As you work, apply paragraph styles to provide structure to text sections. Styles differentiate between titles (e.g., Title, Subtitle), headings (e.g., Heading 1, Heading 2, Heading 3) and normal text. The system relies on these styles to build a document outline automatically, which you may access from View | Show Outline. Once active, the outline icon provides a fast way not only to display the sections of text, as shown in Figure B, but also allows you to click or tap on a section listed to jump directly to the corresponding content.

By my count, Google gives you at least five different ways to apply styles as you write. I take that as a strong signal that you should use styles, as shown in Figure B. For example, here are five different ways you might enter Heading 2 text.

  • Select text, then click or tap on the arrow to the right of the Normal text menu item and select Heading 2.
  • Select text, then Format | Paragraph Styles | Apply Heading 2.
  • Type @heading, which brings up an in-document menu from which you may select and apply any of the heading options.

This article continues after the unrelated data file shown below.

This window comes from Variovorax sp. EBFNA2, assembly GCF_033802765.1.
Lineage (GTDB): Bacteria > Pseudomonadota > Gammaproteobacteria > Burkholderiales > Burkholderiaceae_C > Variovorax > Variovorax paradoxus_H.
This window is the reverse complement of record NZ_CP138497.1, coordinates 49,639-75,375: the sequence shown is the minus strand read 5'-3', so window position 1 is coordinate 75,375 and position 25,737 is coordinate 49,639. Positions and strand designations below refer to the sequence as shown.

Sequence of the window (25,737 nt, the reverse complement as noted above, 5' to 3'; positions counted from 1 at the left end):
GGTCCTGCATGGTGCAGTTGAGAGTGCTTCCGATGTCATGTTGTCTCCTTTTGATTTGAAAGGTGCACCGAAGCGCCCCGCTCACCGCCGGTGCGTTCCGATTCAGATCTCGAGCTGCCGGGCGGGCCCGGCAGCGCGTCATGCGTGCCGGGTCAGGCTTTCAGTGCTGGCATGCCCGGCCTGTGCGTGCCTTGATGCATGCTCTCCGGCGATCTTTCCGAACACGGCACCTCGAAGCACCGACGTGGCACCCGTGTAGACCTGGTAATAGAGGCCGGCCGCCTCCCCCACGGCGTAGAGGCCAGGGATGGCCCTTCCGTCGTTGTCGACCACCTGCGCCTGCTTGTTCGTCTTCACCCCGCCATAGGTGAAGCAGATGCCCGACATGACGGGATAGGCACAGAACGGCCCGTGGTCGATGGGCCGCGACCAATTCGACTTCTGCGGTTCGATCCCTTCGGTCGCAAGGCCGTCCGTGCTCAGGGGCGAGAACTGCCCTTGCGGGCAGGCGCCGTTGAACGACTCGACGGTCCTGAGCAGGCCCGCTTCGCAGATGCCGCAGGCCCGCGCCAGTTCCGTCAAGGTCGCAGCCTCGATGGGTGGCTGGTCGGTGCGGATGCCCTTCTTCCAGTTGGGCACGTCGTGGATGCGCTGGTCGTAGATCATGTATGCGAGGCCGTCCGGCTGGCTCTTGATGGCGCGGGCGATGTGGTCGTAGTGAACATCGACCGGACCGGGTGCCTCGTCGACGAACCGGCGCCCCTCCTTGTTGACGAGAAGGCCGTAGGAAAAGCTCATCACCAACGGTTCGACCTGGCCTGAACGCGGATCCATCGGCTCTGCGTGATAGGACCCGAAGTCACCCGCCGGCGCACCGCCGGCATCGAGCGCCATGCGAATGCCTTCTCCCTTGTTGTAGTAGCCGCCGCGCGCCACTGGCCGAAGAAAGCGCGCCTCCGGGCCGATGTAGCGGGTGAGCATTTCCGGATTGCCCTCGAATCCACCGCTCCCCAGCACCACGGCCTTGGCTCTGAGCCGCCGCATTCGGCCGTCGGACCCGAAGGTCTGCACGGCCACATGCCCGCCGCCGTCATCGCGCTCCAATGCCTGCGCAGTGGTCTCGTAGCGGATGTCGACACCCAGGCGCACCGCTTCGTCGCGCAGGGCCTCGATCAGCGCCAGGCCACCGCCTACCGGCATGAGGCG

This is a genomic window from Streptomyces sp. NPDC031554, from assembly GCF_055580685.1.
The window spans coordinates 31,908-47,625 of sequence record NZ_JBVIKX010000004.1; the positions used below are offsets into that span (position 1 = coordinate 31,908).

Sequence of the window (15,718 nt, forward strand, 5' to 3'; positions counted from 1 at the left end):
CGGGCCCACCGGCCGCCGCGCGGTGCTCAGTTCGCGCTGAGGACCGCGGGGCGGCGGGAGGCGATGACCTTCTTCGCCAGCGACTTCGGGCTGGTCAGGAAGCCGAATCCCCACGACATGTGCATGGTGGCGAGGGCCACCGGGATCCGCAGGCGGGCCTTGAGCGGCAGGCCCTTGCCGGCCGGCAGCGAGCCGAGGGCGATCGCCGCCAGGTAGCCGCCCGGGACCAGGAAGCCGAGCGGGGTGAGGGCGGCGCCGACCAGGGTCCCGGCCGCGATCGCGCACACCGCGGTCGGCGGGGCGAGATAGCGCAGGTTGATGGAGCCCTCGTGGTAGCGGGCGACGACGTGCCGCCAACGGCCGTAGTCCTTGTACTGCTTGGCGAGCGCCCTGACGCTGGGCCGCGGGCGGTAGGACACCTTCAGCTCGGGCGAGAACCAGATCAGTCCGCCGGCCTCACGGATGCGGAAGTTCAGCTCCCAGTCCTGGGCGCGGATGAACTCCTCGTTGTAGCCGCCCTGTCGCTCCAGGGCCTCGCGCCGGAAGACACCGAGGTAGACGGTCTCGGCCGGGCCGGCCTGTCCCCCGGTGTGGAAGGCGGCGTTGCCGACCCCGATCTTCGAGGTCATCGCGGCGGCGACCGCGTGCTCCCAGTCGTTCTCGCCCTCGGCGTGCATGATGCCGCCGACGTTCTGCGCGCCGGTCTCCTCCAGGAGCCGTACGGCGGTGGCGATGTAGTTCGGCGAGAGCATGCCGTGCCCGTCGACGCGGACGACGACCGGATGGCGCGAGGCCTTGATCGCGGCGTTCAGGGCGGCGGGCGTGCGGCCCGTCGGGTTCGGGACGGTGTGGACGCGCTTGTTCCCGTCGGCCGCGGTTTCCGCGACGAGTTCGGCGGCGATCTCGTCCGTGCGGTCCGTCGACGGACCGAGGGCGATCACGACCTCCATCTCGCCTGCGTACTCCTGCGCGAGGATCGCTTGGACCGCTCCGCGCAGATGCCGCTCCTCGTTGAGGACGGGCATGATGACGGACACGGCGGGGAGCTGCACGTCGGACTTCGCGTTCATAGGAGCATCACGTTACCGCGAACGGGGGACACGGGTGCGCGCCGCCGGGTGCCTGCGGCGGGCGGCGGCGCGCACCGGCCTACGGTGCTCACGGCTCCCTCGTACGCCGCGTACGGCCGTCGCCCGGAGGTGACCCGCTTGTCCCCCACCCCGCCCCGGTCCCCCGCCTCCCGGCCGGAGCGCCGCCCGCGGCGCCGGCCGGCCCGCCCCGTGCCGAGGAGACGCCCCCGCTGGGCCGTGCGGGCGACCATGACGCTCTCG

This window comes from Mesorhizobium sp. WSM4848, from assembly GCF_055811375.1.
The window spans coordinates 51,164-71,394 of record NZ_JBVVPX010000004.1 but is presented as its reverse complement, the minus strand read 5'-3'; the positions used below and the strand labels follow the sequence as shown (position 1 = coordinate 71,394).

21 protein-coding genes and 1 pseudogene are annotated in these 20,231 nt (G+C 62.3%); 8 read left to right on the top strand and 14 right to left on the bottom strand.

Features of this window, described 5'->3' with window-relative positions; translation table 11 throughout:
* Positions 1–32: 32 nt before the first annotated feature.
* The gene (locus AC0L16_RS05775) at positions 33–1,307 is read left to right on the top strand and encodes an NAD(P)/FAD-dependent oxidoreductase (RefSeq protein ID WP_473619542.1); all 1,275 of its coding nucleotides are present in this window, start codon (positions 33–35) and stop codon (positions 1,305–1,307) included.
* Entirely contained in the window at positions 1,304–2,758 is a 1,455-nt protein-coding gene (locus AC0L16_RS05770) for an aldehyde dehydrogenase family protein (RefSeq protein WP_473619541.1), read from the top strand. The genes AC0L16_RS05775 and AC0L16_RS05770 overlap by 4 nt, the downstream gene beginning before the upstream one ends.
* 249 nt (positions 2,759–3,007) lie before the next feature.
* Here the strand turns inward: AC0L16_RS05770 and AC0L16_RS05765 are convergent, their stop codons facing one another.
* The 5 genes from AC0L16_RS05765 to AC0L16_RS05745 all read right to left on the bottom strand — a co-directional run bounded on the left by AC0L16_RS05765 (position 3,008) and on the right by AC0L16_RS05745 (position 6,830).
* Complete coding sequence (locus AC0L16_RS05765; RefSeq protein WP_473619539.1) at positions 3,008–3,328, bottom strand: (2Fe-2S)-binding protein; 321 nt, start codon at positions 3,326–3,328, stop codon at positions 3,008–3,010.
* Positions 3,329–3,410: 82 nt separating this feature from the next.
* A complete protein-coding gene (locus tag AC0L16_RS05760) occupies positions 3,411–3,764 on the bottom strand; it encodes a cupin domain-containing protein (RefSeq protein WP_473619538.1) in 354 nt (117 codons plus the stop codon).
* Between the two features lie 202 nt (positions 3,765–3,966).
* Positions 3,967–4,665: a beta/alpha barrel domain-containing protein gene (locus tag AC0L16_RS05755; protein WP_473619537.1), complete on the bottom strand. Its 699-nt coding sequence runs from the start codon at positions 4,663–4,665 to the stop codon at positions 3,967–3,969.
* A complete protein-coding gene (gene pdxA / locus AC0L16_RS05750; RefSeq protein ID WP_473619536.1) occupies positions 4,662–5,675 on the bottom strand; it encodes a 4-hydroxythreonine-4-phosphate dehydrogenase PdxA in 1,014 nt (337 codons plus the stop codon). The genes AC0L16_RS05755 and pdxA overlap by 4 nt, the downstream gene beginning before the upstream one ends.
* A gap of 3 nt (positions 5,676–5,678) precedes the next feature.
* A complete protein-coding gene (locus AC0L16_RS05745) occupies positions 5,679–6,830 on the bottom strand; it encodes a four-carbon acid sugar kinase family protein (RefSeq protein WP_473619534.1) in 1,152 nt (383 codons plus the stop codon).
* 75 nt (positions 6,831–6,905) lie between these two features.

• Select text, then press a keyboard shortcut: Ctrl+Alt+2 on Windows and ChromeOS or Command+Option+2 on macOS.
  • With Markdown enabled (Tools | Preferences | Automatically Detect Markdown), start a line of text with ## followed by a space. The next text entered will be in the Heading 2 style.

Variants of each of these allow you to enter the full range of titles, headings and normal text styles.

Figure B

Apply styles in a Google Doc, then use View | Show Outline. You may click on or tap text in the outline to jump to that section of the document.

Link to access a location or file fast

For rapid access to a specific spot within a Google Doc, position the cursor at a point in the text, then choose Insert | Bookmark from the menu system. Alternatively, type @bookmark followed by the enter or return key. This adds a bookmark indicator to the side of your text, as shown in Figure C.

Click on or tap the bookmark, then select the copy icon to place the link to the bookmark on your clipboard. You may then paste this link elsewhere. For example, you might paste this link near the top of your document to rapidly jump to the bookmark by following the link.

You also may insert a link to other items stored on Google Drive for rapid access to a related file. Type @ followed a portion of a file or folder, then select the file or folder from the displayed Google Drive list when displayed. The system inserts a small icon that indicates a folder or the type of file along with the item name, as shown in Figure C. Place your cursor over the icon or name, then click or tap on the file name to open the file.